Paris

Mohssin Harraki, Rahatu’L-Aql/Peace of Mind, 2017, lightbulbs, stones, cables, silk screen on glass, concrete, paint. Installation view.

Mohssin Harraki, Rahatu’L-Aql/Peace of Mind, 2017, lightbulbs, stones, cables, silk screen on glass, concrete, paint. Installation view.

Mohssin Harraki

Imane Farès

Mohssin Harraki, Rahatu’L-Aql/Peace of Mind, 2017, lightbulbs, stones, cables, silk screen on glass, concrete, paint. Installation view.

In his exhibition “Matière grise” (Gray Matter), Mohssin Harraki’s Débat imaginaire (Imaginary Debate), 2017, covered an entire wall with an enlarged fourteenth-century illustration of the twelfth-century Andalusian thinker Averroes in conversation with Porphyry, the third-century Neoplatonic philosopher. Manfredus de Monte Imperiali, working in what is today Italy, originally fixed this imaginary dialogue between the two Mediterranean intellects on parchment, seating the wide-eyed men, clothed in colored robes, in stiffly foreshortened chairs. The phrases in ornate Latin calligraphy that extend from each figure’s profile were indecipherable to me, as they would be to most viewers, and so function today as visual forms, thrust from the mouth of each speaker toward the other. Manfredus’s manuscript, now held in the Bibliothèque Nationale de France in Paris, clearly recognizes the importance of Arabic philosophers in the preservation and development of ancient Greek thought and reveals a historic concern for cross-cultural conversations. In neon, like scholia on the centuries-old text, Harraki has added in Arabic: “There are two forms of abstinence, one general and one partial. Those that practice general abstinence only eat when they have an immense appetite for something.” In other words, one may devour language and ideas or to some degree refuse to, tempering the possibility of dialogue, real or imagined, with desire.

Before earning his MFA at the École Nationale Supérieure d’Art, Dijon, Harraki studied at the Institut National des Beaux-Arts in Tétouan, Morocco, considered by many to be the most important art school in the country. Curator Morad Montazami, who has worked with Harraki, has explained that “while Tangier is cosmopolitan, Tétouan represents more of a meditation on tradition, identity, and the long term.” Harraki effectively reveals this sensibility in his choice of subject matter. But while reflecting on historical and social issues, he often makes a turn toward formalism, allowing color, volume, and material to assume the foreground in the experience of his work.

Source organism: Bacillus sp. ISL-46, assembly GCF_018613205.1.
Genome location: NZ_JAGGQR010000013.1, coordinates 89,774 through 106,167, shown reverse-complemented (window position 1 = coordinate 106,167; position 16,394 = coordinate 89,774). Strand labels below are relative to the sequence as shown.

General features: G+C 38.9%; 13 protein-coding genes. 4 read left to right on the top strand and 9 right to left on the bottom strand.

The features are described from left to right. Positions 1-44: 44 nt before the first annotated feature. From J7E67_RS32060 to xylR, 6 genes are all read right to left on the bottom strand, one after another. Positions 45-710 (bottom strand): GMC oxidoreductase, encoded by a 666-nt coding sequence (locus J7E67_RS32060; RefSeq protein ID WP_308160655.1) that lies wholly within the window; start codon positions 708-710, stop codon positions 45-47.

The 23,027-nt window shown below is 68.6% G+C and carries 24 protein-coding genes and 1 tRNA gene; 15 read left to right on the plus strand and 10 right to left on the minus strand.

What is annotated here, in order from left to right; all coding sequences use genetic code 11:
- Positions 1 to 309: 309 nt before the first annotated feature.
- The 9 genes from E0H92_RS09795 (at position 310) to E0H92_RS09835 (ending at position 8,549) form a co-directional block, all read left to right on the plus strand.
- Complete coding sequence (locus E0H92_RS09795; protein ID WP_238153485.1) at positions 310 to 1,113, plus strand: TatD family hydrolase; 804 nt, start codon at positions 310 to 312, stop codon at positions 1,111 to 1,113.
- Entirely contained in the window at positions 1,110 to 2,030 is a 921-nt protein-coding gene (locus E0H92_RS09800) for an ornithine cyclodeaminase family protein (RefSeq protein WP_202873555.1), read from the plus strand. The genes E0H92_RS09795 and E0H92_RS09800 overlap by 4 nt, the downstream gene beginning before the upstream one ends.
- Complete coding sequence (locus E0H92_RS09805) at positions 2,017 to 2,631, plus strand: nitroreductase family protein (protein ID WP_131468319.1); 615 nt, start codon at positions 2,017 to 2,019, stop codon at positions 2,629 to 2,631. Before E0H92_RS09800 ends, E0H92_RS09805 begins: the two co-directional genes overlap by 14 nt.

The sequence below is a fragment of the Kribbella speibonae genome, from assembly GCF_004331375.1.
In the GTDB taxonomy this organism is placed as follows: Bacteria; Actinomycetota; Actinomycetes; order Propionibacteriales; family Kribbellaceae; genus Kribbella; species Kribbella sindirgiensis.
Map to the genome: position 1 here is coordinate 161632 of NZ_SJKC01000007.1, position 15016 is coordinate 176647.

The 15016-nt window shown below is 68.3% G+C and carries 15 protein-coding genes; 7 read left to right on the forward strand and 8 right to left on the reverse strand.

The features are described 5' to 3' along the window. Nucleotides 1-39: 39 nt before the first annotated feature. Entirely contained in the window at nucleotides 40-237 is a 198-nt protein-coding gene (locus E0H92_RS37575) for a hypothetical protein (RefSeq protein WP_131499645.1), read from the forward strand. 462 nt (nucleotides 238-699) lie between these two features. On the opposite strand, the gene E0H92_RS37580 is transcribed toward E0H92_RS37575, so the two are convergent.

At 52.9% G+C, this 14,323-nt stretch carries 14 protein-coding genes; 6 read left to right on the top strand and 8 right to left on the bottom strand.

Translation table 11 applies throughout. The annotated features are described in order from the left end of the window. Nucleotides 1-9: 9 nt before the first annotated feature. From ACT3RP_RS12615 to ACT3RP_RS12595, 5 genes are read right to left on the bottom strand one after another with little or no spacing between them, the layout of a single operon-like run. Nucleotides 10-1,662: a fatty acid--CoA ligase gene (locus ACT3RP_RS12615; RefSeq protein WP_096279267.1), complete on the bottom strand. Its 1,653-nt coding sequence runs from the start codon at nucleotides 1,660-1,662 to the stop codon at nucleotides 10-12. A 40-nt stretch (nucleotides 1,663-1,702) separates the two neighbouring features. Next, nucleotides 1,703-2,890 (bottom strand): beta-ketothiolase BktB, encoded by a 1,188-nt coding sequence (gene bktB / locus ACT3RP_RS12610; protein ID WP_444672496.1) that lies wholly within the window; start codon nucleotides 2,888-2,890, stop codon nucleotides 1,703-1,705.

For example, in his installation, Rahatu’L-Aql/Peace of Mind, 2017, Harraki directly cites an eleventh-century text by Persian philosopher Hamid al-Din al-Kirmani, who lays out a path toward meditative peace and stands as a means of resistance against extremism. Using terms and phrases that outline the logical structure in Kirmani’s Rahatu’L-Aql, Harraki has labeled, in painted Arabic script, eight treelike sculptures made of rocks, black electric cables, and filament lightbulbs. Marking each of their rough stone bases with a single word or topic, including WORLD OF THE BODY, WORLD OF CREATIVITY, WORLD OF RELIGION, ONE, TEN, and ONE HUNDRED, he repeats Kirmani’s text at the center of eight small wall-based works. These geometric, text-based “drawings,” as the artist calls them, are realized on a rectangular slab of concrete painted with varying blocks of color and layered with a sheet of clear glass neatly etched with words and phrases from Kirmani’s oeuvre. The black script on the glass casts shadows on the painted concrete, particularly with the help of the branches of glowing lightbulbs and the neon of Débat imaginaire, shining from across the gallery. Harraki, seemingly as concerned with the formalities of light and darkness and the beauty of line, script, and raw materials as with the lasting importance of Kirmani’s text, enables an encounter with both philosophical language and the language of forms.

Developing the idea of cultural transfers, historian Michel Espagne asserts that we should no longer speak of influence but instead take a critical approach to “historically noted contacts and the adaptations and reinterpretations that these contacts enabled.” As a student in the South of France, Harraki realized a performance in which he set up two chairs and a table in a city square and talked with whoever sat across from him. Like the imagined encounter of Averroes and Porphyry, the staged scene was not about the influence of one thinker over the other, but about the formal and philosophical adaptations and reinterpretations it allowed.

Lillian Davies